A philosophyJune 21st, 2017
I teach a class on guitar pedagogy at the university.
In the class, at the beginning of the semester, before anything else, we discuss philosophy—the basic question of why we want to teach.
Awareness of philosophy is important because it determines our teaching approach and methodology.
Over the years, I’ve noted different philosophies to teaching.
And it’s interesting how they say more about the teacher than the methodology itself.
For example, some teachers like to focus on small details, on minutiae.
They try to micromanage every aspect of the student’s playing, down to which joint to move and in what order.
Others focus on the big picture, on getting the students to start playing without too much emphasis on technicalities.
Some like to start the student with chords because they think reading music is too difficult for beginners.
Then again, some prefer to start with classical repertoire straight away.
There’s of course no one way to teach.
All these methodologies are valid as long as they get the students to learn.
In fact, I believe a good diversity of approaches is good.
Because every student is unique. You can’t force a one-size-fits-all method onto every student.
There’re some students who work best under strict guidance and those who work best when they’re left to their own devices. (The latter would be me.)
Not to mention the differences in physiology between students.
The only criterion in accessing the effectiveness of a method is whether students are learning.
If a student does not learn, if the method drives the student away, then we have failed as teachers.
In all the years I have taught the class, I have never tried to force any one philosophy onto my students.
I believe it’s best for them to come up with their own approaches and philosophy.
In our discussions, we would explore different philosophies and examine the strategies in different method books.
And at the end of the semester, my only requirement is that the final assignment is well thought out and systematic.
The actual details do not matter. In fact, I’ve found that most of the assignments I get back reflect a completely different viewpoint and approach from mine.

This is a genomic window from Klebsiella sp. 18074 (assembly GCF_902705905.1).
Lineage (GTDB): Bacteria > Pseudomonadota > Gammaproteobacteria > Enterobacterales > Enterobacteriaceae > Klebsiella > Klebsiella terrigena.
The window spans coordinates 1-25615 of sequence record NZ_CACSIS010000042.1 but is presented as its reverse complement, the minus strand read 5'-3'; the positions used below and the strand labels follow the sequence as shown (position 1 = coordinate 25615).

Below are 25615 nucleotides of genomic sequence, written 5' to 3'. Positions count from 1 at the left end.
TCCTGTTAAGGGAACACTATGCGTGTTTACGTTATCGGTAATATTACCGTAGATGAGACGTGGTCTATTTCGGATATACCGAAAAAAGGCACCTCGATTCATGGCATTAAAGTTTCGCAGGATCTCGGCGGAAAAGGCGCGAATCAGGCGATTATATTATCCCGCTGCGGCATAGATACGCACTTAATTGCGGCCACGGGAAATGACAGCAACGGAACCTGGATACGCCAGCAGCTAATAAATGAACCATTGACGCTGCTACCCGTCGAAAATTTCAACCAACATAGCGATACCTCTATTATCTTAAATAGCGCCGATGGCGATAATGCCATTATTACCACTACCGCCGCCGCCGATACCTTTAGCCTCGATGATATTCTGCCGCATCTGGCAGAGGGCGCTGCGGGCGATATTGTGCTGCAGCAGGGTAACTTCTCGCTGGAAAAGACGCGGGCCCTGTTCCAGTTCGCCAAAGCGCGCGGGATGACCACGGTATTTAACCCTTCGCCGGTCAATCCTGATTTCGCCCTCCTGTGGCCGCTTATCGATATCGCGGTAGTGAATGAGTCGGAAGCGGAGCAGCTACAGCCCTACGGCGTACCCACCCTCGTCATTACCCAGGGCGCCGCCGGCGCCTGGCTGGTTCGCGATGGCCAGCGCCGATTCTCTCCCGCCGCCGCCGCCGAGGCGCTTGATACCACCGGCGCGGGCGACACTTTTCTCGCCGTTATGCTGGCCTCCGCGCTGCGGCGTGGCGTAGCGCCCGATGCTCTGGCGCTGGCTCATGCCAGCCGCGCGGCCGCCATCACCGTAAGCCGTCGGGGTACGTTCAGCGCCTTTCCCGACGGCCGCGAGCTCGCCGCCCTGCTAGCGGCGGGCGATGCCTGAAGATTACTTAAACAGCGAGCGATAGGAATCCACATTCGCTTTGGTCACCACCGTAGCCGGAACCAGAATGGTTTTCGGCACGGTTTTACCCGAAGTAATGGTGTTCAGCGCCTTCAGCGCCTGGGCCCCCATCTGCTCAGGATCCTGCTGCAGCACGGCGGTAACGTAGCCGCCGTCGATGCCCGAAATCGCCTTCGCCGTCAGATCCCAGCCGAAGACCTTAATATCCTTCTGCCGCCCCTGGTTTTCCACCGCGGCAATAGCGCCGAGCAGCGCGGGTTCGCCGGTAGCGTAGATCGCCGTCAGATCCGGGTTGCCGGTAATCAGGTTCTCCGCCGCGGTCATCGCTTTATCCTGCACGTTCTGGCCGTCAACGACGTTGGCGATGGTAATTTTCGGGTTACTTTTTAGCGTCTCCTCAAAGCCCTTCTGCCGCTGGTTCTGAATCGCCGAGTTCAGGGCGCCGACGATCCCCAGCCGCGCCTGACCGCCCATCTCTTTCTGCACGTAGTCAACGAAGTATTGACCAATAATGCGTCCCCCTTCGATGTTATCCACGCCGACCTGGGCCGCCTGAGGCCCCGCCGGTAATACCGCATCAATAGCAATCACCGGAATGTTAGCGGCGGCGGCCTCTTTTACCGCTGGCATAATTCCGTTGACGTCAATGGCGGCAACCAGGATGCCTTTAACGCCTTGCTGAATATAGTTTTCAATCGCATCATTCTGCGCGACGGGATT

And that is good. It shows I’ve done my job.
The worst thing a teacher can do is try to make the student into a clone of him/her.
That’s not education, that’s brainwashing.
So what is my philosophy towards teaching?
To me, it’s in one simple goal.
And that is to elevate the student, uplift their life with music and enable them to find self expression through the guitar.
That to me is the only goal.
It’s not my job to try to turn every student into a great player. That would be imposing my agenda onto the student, more of an ego trip than teaching.
Of course, when a student shows promise and start to advance rapidly, I get excited and would do all I can to help the student advance even more.
There’s nothing more rewarding than to see someone who didn’t play a note before they came to you and seeing them achieve greatness in their playing.
But most of the time, I stay out of the way.
I see the role of a teacher as more of a guide.
It’s like the student is on a journey to scale a mountain and I’m there to show them the way but I can’t climb the mountain for them.
The teacher is there not to enforce some personal agenda, not to use the students to try out ideas or to experiment upon.
The worst case of self interest I’ve seen is when a teacher only gives students his own compositions to play, whether it’s in simple exercises or in repertoire.
What can the student do except to learn those pieces? They can’t say no.
To me, it’s using the student for one’s own purpose and forcing yourself onto the student.
There’s a quote I like to share with my students.
It’s from the great Japanese educator Tsunesaburo Makiguchi (paraphrased by Robyn Griggs Lawrence).
“The essence of education is not to transfer knowledge; it is to guide the learning process, to put responsibility for study into the students’ own hands.”